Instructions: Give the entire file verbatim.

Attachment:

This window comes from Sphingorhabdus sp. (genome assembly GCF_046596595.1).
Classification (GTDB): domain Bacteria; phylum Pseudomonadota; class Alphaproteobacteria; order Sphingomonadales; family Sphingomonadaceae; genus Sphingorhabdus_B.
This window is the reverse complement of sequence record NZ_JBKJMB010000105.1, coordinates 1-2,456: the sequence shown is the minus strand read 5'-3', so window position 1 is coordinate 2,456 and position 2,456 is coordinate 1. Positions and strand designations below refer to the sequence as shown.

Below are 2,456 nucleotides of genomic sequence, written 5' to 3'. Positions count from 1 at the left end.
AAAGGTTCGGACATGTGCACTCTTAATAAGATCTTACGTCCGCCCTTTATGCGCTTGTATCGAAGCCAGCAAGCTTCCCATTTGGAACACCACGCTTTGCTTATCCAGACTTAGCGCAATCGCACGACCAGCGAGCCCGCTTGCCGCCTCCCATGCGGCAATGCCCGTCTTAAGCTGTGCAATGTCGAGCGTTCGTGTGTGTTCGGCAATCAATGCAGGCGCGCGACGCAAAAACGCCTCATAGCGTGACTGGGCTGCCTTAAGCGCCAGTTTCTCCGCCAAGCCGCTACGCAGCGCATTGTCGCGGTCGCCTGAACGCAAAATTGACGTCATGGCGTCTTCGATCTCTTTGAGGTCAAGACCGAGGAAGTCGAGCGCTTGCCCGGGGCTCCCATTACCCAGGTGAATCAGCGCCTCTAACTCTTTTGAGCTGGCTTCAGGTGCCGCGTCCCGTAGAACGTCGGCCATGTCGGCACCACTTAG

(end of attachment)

This window comes from Sphingorhabdus sp. (genome assembly GCF_046596595.1).
Classification (GTDB): domain Bacteria; phylum Pseudomonadota; class Alphaproteobacteria; order Sphingomonadales; family Sphingomonadaceae; genus Sphingorhabdus_B.
This window is the reverse complement of sequence record NZ_JBKJMB010000105.1, coordinates 1-2,456: the sequence shown is the minus strand read 5'-3', so window position 1 is coordinate 2,456 and position 2,456 is coordinate 1. Positions and strand designations below refer to the sequence as shown.

Below are 2,456 nucleotides of genomic sequence, written 5' to 3'. Positions count from 1 at the left end.
AAAGGTTCGGACATGTGCACTCTTAATAAGATCTTACGTCCGCCCTTTATGCGCTTGTATCGAAGCCAGCAAGCTTCCCATTTGGAACACCACGCTTTGCTTATCCAGACTTAGCGCAATCGCACGACCAGCGAGCCCGCTTGCCGCCTCCCATGCGGCAATGCCCGTCTTAAGCTGTGCAATGTCGAGCGTTCGTGTGTGTTCGGCAATCAATGCAGGCGCGCGACGCAAAAACGCCTCATAGCGTGACTGGGCTGCCTTAAGCGCCAGTTTCTCCGCCAAGCCGCTACGCAGCGCATTGTCGCGGTCGCCTGAACGCAAAATTGACGTCATGGCGTCTTCGATCTCTTTGAGGTCAAGACCGAGGAAGTCGAGCGCTTGCCCGGGGCTCCCATTACCCAGGTGAATCAGCGCCTCTAACTCTTTTGAGCTGGCTTCAGGTGCCGCGTCCCGTAGAACGTCGGCCATGTCGGCACCACTTAG